Scala has far more flexibility in choosing the visibility of something than Java, though some of Java visibility rules, related to nested classes are not translatable into Scala.
And, yes, there is package-private in Scala. It is written as
private[package] in Scala.
The reason why Scala makes
public the default is because it is the most common visibility used. The "extra typing" is actually less typing, because it is far more uncommon to make members private or protected.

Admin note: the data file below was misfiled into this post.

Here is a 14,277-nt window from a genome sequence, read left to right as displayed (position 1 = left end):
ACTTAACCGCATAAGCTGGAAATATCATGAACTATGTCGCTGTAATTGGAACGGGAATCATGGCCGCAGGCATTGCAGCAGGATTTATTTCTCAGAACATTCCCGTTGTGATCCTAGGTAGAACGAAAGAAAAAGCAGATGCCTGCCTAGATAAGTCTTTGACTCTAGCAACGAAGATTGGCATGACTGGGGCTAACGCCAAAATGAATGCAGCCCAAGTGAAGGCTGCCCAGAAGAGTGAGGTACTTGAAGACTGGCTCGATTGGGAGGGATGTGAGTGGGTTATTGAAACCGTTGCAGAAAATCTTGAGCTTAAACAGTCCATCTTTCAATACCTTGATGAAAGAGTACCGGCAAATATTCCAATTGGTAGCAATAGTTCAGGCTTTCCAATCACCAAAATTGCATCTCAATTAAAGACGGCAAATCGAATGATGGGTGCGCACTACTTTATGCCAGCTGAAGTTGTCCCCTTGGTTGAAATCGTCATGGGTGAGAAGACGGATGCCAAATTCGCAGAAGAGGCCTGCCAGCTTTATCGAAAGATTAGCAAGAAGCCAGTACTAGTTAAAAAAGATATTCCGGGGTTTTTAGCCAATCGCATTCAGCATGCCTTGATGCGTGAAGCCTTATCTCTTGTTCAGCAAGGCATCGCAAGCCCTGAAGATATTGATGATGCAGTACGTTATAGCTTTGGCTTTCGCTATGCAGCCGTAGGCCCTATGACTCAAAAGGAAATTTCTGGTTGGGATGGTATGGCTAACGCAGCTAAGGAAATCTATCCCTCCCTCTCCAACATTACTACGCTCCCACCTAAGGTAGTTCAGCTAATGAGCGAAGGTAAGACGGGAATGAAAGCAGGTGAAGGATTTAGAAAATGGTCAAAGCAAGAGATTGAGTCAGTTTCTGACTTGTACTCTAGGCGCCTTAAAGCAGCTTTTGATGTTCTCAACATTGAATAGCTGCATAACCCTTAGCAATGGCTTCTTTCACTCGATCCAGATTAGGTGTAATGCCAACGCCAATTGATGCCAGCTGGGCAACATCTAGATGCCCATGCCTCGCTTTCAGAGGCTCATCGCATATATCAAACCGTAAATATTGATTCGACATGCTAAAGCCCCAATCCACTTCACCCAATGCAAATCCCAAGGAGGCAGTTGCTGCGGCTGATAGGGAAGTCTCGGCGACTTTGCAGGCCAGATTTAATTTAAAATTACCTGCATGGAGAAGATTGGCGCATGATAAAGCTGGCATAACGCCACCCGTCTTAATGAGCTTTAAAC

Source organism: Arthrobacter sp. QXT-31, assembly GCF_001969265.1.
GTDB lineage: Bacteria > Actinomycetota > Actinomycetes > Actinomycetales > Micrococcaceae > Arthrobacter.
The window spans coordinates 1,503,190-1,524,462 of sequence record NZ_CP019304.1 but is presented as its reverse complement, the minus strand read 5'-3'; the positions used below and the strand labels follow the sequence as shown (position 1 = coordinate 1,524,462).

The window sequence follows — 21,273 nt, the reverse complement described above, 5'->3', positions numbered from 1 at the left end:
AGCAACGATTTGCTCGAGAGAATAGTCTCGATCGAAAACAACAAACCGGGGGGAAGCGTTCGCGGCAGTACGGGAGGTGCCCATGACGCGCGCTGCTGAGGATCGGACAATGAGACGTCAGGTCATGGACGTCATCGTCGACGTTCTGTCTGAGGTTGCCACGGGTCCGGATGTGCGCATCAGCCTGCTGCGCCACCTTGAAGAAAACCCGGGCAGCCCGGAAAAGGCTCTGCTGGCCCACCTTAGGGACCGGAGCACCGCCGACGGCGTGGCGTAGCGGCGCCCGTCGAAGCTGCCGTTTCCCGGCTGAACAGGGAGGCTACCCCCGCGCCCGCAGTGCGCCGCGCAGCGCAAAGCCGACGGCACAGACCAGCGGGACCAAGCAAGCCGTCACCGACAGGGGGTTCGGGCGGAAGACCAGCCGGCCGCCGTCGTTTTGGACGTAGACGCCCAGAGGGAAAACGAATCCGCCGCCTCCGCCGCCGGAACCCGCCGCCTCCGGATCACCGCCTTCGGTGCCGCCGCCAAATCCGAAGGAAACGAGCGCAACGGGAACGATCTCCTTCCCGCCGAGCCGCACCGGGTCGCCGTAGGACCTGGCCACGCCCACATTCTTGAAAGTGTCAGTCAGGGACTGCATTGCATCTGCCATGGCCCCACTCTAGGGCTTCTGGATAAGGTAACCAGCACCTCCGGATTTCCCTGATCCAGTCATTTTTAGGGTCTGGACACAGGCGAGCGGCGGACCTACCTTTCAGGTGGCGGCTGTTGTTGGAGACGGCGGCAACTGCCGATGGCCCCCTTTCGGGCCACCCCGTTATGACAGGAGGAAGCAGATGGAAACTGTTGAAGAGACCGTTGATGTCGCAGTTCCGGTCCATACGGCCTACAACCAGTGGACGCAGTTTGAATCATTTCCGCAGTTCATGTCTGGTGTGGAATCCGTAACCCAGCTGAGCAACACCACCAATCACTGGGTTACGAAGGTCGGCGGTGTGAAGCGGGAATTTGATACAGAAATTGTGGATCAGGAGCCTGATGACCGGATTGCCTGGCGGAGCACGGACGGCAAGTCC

One exception to that rule in Java is fields, which should be made private so one may be able to change details of implementation without breaking clients. One practical consequence of this are classes with fields and then getters and setters for each field.
In Scala, because one may be able to replace a
val or a
var with corresponding
def, this is not needed.